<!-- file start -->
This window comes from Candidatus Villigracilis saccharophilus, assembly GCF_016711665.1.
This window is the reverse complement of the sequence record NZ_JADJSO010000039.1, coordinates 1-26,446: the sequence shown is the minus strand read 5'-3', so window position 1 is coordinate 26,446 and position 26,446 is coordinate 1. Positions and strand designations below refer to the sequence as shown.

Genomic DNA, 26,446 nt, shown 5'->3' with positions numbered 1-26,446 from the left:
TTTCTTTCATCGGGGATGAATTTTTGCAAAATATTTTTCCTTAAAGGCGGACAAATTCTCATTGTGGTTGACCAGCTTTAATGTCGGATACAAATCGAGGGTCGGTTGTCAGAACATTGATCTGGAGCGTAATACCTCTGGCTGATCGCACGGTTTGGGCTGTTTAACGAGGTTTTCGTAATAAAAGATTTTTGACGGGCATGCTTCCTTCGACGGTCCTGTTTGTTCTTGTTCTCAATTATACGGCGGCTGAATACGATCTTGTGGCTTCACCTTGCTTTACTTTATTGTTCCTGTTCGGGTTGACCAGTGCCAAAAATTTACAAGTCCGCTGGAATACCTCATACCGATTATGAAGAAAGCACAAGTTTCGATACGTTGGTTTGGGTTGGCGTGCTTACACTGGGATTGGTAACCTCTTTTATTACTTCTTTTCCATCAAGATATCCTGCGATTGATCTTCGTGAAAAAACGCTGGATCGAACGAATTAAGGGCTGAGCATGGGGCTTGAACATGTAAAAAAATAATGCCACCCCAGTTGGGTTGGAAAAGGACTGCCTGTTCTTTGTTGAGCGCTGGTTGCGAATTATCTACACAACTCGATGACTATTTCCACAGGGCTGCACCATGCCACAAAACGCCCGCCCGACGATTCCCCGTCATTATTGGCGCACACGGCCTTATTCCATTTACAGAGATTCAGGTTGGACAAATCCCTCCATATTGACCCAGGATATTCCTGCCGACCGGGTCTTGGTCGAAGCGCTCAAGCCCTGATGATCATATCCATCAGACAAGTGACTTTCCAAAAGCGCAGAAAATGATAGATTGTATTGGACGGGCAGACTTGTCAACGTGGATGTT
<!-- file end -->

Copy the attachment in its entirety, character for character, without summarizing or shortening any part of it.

This window comes from Candidatus Villigracilis saccharophilus, assembly GCF_016711665.1.
This window is the reverse complement of the sequence record NZ_JADJSO010000039.1, coordinates 1-26,446: the sequence shown is the minus strand read 5'-3', so window position 1 is coordinate 26,446 and position 26,446 is coordinate 1. Positions and strand designations below refer to the sequence as shown.

Genomic DNA, 26,446 nt, shown 5'->3' with positions numbered 1-26,446 from the left:
TTTCTTTCATCGGGGATGAATTTTTGCAAAATATTTTTCCTTAAAGGCGGACAAATTCTCATTGTGGTTGACCAGCTTTAATGTCGGATACAAATCGAGGGTCGGTTGTCAGAACATTGATCTGGAGCGTAATACCTCTGGCTGATCGCACGGTTTGGGCTGTTTAACGAGGTTTTCGTAATAAAAGATTTTTGACGGGCATGCTTCCTTCGACGGTCCTGTTTGTTCTTGTTCTCAATTATACGGCGGCTGAATACGATCTTGTGGCTTCACCTTGCTTTACTTTATTGTTCCTGTTCGGGTTGACCAGTGCCAAAAATTTACAAGTCCGCTGGAATACCTCATACCGATTATGAAGAAAGCACAAGTTTCGATACGTTGGTTTGGGTTGGCGTGCTTACACTGGGATTGGTAACCTCTTTTATTACTTCTTTTCCATCAAGATATCCTGCGATTGATCTTCGTGAAAAAACGCTGGATCGAACGAATTAAGGGCTGAGCATGGGGCTTGAACATGTAAAAAAATAATGCCACCCCAGTTGGGTTGGAAAAGGACTGCCTGTTCTTTGTTGAGCGCTGGTTGCGAATTATCTACACAACTCGATGACTATTTCCACAGGGCTGCACCATGCCACAAAACGCCCGCCCGACGATTCCCCGTCATTATTGGCGCACACGGCCTTATTCCATTTACAGAGATTCAGGTTGGACAAATCCCTCCATATTGACCCAGGATATTCCTGCCGACCGGGTCTTGGTCGAAGCGCTCAAGCCCTGATGATCATATCCATCAGACAAGTGACTTTCCAAAAGCGCAGAAAATGATAGATTGTATTGGACGGGCAGACTTGTCAACGTGGATGTT